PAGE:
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[Herald Interview] Yi Yi Jeong-eun sings praises of nature through layers of oil paintingBy Park Yuna
Published : Dec. 4, 2023 - 16:03
Upon opening the door to her studio, one is overwhelmed by the plethora of oil paintings – both visually and olfactorily. In a room where Yi Yi Jeong-eun dries her paintings are oil paint tubes stacked in rows and wafting with their smell.
Painter Yi Yi moved her studio to a four-bedroom apartment -- where she also resides -- in Suwon, Gyeonggi Province about a year ago. She wanted to find a bigger place where she can separate where she dries her oil paintings, from where she stores and paints them.
“This is the best place for me. I rarely meet people. I love spending a whole day here painting, listening to music, without knowing what is going on outside. This place is so peaceful for me,” Yi Yi said on Nov. 22 at her studio as "Clair de Lune" by the French composer Claude Debussy was filling the air from the speakers.
She layers oil paint over and over on the canvas, giving the work an impact of mixing colors as well as a sculptural aspect. Although oil paint dries slowly compared to acrylic paint, she has stuck with oil-based colors, as they are more suitable for blending color when layering them on a canvas. Half-dried clusters of oil paint are placed on a shelf after she experiments with color blending and timing how long it takes for the paint to dry fully.
The artist found herself being most stimulated by nature – especially the moments when the sun sets and rises.
“I think it is when people see the sunset or sunrise when one feels alive. We live the same day repeatedly, but at the moment when the sun rises or goes down, things seem to look different and we also feel different about the day,” Yi Yi said.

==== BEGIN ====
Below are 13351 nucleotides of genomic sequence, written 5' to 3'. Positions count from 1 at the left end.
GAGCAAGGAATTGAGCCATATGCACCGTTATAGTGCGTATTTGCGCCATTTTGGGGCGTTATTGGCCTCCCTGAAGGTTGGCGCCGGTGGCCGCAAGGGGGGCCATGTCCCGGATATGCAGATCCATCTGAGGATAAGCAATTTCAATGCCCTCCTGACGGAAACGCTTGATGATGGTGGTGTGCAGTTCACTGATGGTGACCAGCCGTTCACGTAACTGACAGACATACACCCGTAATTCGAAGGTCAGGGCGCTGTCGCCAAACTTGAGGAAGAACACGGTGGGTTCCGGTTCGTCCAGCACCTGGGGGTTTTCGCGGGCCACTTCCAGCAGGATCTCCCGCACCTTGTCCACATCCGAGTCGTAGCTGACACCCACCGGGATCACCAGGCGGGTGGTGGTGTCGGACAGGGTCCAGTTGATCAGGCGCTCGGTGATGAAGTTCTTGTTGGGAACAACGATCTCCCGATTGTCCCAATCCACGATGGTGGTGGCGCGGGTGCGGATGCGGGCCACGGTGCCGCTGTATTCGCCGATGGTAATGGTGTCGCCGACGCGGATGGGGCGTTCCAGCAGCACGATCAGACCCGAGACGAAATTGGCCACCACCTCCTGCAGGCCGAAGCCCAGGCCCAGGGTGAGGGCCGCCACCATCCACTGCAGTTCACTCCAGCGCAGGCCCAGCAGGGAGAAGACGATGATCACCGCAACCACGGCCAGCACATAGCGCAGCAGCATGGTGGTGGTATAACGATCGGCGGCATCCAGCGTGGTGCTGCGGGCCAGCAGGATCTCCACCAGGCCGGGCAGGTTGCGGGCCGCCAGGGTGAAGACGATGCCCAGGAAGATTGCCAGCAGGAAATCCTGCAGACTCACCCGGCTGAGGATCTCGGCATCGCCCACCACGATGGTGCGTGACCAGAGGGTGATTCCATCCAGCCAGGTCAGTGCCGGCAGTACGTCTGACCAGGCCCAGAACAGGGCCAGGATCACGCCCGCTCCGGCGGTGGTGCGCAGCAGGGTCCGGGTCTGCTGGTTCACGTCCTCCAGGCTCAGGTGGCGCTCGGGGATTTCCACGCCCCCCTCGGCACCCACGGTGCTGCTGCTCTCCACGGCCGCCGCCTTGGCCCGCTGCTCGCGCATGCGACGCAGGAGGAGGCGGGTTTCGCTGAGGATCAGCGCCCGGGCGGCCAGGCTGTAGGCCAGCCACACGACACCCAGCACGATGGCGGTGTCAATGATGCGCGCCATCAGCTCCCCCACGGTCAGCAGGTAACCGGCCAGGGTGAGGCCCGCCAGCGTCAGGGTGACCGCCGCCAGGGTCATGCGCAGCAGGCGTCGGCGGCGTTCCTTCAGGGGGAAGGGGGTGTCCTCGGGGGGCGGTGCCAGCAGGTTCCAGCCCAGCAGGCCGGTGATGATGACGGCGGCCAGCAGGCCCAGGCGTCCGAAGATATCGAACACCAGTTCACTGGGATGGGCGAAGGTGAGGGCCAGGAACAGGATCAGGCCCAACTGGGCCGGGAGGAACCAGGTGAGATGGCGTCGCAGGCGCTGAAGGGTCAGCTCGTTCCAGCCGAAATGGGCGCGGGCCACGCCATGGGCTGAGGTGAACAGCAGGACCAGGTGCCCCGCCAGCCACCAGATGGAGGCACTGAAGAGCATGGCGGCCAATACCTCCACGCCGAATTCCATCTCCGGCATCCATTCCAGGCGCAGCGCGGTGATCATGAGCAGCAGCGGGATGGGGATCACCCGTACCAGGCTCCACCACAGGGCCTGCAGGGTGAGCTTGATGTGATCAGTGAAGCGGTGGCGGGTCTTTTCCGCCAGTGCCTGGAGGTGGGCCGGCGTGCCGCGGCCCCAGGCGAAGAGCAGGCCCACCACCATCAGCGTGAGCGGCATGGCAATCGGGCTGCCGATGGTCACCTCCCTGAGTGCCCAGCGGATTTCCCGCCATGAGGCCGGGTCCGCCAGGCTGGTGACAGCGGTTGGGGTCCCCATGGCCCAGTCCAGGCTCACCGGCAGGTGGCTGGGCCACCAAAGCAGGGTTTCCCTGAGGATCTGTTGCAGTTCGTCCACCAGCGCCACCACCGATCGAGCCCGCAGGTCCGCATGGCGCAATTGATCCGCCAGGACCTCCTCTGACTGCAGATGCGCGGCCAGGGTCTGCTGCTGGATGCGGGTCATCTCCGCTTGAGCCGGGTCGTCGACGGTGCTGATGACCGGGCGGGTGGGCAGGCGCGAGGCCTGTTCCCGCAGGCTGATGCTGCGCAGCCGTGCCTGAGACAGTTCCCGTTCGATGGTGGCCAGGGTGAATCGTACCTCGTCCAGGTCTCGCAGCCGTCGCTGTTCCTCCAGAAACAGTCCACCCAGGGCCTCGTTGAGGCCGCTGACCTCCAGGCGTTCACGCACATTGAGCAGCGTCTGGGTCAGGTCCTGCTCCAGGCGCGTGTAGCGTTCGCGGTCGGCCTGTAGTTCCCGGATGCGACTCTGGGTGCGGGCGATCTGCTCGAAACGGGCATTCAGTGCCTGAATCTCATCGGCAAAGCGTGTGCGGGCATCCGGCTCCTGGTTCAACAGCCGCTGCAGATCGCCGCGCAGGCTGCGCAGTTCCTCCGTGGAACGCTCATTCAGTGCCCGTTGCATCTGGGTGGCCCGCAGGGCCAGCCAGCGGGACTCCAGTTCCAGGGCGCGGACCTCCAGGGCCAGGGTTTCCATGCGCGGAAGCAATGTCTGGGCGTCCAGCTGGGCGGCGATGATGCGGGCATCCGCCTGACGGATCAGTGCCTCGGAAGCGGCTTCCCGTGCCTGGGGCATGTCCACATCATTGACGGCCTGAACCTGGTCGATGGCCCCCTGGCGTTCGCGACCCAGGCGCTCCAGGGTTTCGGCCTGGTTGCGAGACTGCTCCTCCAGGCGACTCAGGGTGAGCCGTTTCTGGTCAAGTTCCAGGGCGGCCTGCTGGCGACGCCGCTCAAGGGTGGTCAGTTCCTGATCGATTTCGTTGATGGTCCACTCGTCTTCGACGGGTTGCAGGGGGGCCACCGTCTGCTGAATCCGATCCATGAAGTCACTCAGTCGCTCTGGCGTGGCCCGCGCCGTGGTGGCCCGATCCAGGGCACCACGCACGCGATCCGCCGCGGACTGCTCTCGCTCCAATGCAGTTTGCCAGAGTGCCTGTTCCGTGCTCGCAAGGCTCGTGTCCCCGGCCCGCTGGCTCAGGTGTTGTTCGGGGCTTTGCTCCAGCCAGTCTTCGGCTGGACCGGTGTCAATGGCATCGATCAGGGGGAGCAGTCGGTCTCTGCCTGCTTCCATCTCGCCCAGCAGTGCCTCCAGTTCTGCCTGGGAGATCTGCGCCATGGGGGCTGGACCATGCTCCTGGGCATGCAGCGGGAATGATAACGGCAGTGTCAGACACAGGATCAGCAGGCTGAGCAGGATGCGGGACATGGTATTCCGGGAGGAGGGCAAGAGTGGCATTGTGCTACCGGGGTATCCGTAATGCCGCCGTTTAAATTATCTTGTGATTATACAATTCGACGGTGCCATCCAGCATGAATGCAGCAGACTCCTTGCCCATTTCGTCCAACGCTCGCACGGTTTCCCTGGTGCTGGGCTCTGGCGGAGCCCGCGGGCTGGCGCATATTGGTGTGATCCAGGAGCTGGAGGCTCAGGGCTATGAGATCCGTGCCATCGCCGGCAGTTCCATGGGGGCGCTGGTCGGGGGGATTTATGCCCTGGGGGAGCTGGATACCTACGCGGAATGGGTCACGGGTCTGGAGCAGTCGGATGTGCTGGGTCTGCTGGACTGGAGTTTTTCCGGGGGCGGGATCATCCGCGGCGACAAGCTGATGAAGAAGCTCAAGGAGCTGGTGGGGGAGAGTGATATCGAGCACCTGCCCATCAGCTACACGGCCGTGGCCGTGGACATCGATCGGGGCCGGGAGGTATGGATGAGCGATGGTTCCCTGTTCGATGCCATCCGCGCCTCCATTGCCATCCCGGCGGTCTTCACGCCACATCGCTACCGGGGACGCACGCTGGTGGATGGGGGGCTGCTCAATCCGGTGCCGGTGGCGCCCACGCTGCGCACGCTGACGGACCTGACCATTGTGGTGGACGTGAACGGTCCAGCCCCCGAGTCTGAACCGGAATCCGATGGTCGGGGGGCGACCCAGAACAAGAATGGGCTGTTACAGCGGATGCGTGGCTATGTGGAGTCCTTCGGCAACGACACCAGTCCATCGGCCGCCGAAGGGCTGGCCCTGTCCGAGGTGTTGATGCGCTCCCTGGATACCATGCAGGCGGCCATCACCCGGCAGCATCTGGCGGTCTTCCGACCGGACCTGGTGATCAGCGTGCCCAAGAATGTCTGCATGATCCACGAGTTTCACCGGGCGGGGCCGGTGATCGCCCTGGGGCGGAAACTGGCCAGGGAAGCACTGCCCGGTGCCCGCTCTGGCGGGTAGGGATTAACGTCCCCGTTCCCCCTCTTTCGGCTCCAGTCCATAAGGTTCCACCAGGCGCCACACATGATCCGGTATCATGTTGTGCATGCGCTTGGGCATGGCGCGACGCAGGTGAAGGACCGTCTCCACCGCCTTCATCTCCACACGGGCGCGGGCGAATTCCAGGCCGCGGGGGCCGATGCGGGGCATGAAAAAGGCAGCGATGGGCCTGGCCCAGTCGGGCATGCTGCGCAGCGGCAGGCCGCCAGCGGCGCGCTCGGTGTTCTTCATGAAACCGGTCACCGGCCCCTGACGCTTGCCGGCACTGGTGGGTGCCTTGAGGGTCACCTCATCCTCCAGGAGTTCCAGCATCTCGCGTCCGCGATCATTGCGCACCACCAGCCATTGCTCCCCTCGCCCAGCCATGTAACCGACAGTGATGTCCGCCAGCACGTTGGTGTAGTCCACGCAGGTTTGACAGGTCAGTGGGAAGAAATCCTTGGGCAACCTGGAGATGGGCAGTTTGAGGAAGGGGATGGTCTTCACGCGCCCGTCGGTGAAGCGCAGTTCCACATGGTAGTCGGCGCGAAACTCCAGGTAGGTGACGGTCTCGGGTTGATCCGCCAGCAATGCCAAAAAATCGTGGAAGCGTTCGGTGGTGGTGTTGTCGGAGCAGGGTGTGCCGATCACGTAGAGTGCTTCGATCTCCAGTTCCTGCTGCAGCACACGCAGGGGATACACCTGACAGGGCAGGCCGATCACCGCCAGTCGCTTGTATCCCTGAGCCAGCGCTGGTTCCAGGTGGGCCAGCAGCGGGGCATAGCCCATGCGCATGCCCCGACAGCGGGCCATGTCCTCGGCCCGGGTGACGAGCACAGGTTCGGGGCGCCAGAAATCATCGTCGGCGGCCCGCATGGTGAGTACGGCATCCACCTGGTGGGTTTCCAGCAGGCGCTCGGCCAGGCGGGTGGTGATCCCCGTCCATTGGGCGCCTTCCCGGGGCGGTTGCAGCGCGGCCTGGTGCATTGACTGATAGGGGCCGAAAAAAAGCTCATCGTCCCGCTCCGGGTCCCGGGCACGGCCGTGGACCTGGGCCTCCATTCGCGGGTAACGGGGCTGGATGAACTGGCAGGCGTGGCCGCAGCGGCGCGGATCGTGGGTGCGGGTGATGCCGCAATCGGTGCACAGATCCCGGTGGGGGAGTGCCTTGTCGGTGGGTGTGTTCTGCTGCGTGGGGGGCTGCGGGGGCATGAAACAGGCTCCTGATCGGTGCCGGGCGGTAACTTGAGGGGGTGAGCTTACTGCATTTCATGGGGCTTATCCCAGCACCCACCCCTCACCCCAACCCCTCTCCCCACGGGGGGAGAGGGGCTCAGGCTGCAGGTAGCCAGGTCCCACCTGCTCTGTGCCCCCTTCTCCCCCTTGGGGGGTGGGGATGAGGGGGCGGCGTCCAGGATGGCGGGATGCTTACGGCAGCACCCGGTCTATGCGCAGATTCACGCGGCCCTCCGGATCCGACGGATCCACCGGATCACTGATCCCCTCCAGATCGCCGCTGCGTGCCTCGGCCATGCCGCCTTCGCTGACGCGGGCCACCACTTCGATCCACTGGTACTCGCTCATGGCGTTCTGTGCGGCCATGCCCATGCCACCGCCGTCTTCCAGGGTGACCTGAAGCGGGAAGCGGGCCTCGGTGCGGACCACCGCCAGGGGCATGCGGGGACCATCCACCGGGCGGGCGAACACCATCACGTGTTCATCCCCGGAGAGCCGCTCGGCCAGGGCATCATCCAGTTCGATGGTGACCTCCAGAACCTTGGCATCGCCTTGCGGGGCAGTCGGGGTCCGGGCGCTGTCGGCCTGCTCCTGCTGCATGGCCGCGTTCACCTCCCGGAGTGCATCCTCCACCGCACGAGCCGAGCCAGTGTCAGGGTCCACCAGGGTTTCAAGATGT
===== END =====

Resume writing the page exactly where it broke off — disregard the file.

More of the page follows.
She began painting nature-inspired oil paintings in 2014, which was eight years after she realized how nature could be so powerful, when visiting a district called Cheoram, in the Taebaeksan mountain range of Gangwon Province. The town used to be famous as a coal mining town, when the coal business was booming in the 1960s and 1970s.
“I was kind of scared when I first visited the place because it was so dark, and it seemed there was nothing I could do. It was the first time I admitted to myself that I am part of nature and just a helpless human being in front of nature,” she said.
These experiences from nature led her to change her painting in terms of style and subject matter. Before she turned her eyes to nature, she used to paint products at supermarkets such as stacks of boxes, presenting the pervasive landscape of the commercial world.
Yi Yi’s first solo exhibition in Hong Kong is titled “Alive, Alive, Oh!” at Ora-Ora, running through Dec. 10. The words come from the Irish folk song, "Molly Malone." The exhibition includes more than 15 new oil paintings through which she celebrates the beauty of nature.
Her paintings are abstract, but seen closely, one may find forms such as a rainbow, apartment, flower or trees. She is planning more exhibitions at home and abroad next year.
“You may see things in the paintings that you have in your mind,” she said.
Born in 1977, Yi Yi received her bachelor’s degree in Fine Arts from Seoul National University in 2005, and her master’s from the same university in 2009. She is currently based in Suwon and Seoul.
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